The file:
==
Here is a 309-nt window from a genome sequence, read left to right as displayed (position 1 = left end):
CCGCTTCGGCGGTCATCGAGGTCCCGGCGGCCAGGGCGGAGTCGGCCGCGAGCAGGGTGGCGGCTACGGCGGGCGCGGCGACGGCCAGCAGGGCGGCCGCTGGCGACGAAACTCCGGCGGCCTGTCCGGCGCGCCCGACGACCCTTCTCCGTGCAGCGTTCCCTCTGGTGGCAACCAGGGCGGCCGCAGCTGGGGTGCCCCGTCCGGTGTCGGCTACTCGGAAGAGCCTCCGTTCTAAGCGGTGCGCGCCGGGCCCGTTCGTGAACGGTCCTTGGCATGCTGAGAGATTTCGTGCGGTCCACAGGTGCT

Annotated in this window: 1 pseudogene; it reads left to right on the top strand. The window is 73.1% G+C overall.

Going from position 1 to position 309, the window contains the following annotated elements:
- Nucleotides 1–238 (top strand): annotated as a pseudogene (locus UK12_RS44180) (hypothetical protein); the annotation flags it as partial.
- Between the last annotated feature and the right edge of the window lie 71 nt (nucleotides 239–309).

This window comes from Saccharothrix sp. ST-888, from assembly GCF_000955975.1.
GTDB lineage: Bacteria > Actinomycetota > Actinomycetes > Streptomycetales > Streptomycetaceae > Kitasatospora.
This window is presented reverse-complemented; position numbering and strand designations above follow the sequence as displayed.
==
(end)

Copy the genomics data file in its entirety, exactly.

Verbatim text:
Here is a 309-nt window from a genome sequence, read left to right as displayed (position 1 = left end):
CCGCTTCGGCGGTCATCGAGGTCCCGGCGGCCAGGGCGGAGTCGGCCGCGAGCAGGGTGGCGGCTACGGCGGGCGCGGCGACGGCCAGCAGGGCGGCCGCTGGCGACGAAACTCCGGCGGCCTGTCCGGCGCGCCCGACGACCCTTCTCCGTGCAGCGTTCCCTCTGGTGGCAACCAGGGCGGCCGCAGCTGGGGTGCCCCGTCCGGTGTCGGCTACTCGGAAGAGCCTCCGTTCTAAGCGGTGCGCGCCGGGCCCGTTCGTGAACGGTCCTTGGCATGCTGAGAGATTTCGTGCGGTCCACAGGTGCT

Annotated in this window: 1 pseudogene; it reads left to right on the top strand. The window is 73.1% G+C overall.

Going from position 1 to position 309, the window contains the following annotated elements:
- Nucleotides 1–238 (top strand): annotated as a pseudogene (locus UK12_RS44180) (hypothetical protein); the annotation flags it as partial.
- Between the last annotated feature and the right edge of the window lie 71 nt (nucleotides 239–309).

This window comes from Saccharothrix sp. ST-888, from assembly GCF_000955975.1.
GTDB lineage: Bacteria > Actinomycetota > Actinomycetes > Streptomycetales > Streptomycetaceae > Kitasatospora.
This window is presented reverse-complemented; position numbering and strand designations above follow the sequence as displayed.